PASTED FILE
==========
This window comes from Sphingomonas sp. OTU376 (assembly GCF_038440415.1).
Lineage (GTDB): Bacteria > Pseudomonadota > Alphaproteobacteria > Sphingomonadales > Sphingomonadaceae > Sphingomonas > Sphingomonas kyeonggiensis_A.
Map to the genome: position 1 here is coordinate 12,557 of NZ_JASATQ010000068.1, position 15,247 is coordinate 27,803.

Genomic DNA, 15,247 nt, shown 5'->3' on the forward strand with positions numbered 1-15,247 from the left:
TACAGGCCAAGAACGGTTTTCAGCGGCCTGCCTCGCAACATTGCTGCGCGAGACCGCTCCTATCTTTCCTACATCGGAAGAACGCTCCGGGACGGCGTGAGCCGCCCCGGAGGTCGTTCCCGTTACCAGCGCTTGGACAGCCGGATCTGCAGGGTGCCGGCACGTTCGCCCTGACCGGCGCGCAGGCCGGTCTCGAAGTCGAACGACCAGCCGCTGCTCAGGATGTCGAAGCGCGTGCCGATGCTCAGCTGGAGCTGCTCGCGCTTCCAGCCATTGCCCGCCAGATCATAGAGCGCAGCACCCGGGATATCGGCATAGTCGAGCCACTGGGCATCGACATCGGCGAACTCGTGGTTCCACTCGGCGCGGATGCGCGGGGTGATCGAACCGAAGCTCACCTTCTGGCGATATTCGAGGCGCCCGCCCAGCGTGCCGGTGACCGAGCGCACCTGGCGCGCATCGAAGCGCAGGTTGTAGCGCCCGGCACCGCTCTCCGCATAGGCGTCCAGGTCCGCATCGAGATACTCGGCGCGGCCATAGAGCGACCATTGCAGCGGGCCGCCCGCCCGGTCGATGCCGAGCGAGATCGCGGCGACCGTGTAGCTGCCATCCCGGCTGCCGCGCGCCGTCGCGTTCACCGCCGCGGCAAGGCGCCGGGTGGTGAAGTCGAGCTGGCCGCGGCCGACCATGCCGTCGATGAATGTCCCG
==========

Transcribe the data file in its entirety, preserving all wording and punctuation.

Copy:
This window comes from Sphingomonas sp. OTU376 (assembly GCF_038440415.1).
Lineage (GTDB): Bacteria > Pseudomonadota > Alphaproteobacteria > Sphingomonadales > Sphingomonadaceae > Sphingomonas > Sphingomonas kyeonggiensis_A.
Map to the genome: position 1 here is coordinate 12,557 of NZ_JASATQ010000068.1, position 15,247 is coordinate 27,803.

Genomic DNA, 15,247 nt, shown 5'->3' on the forward strand with positions numbered 1-15,247 from the left:
TACAGGCCAAGAACGGTTTTCAGCGGCCTGCCTCGCAACATTGCTGCGCGAGACCGCTCCTATCTTTCCTACATCGGAAGAACGCTCCGGGACGGCGTGAGCCGCCCCGGAGGTCGTTCCCGTTACCAGCGCTTGGACAGCCGGATCTGCAGGGTGCCGGCACGTTCGCCCTGACCGGCGCGCAGGCCGGTCTCGAAGTCGAACGACCAGCCGCTGCTCAGGATGTCGAAGCGCGTGCCGATGCTCAGCTGGAGCTGCTCGCGCTTCCAGCCATTGCCCGCCAGATCATAGAGCGCAGCACCCGGGATATCGGCATAGTCGAGCCACTGGGCATCGACATCGGCGAACTCGTGGTTCCACTCGGCGCGGATGCGCGGGGTGATCGAACCGAAGCTCACCTTCTGGCGATATTCGAGGCGCCCGCCCAGCGTGCCGGTGACCGAGCGCACCTGGCGCGCATCGAAGCGCAGGTTGTAGCGCCCGGCACCGCTCTCCGCATAGGCGTCCAGGTCCGCATCGAGATACTCGGCGCGGCCATAGAGCGACCATTGCAGCGGGCCGCCCGCCCGGTCGATGCCGAGCGAGATCGCGGCGACCGTGTAGCTGCCATCCCGGCTGCCGCGCGCCGTCGCGTTCACCGCCGCGGCAAGGCGCCGGGTGGTGAAGTCGAGCTGGCCGCGGCCGACCATGCCGTCGATGAATGTCCCG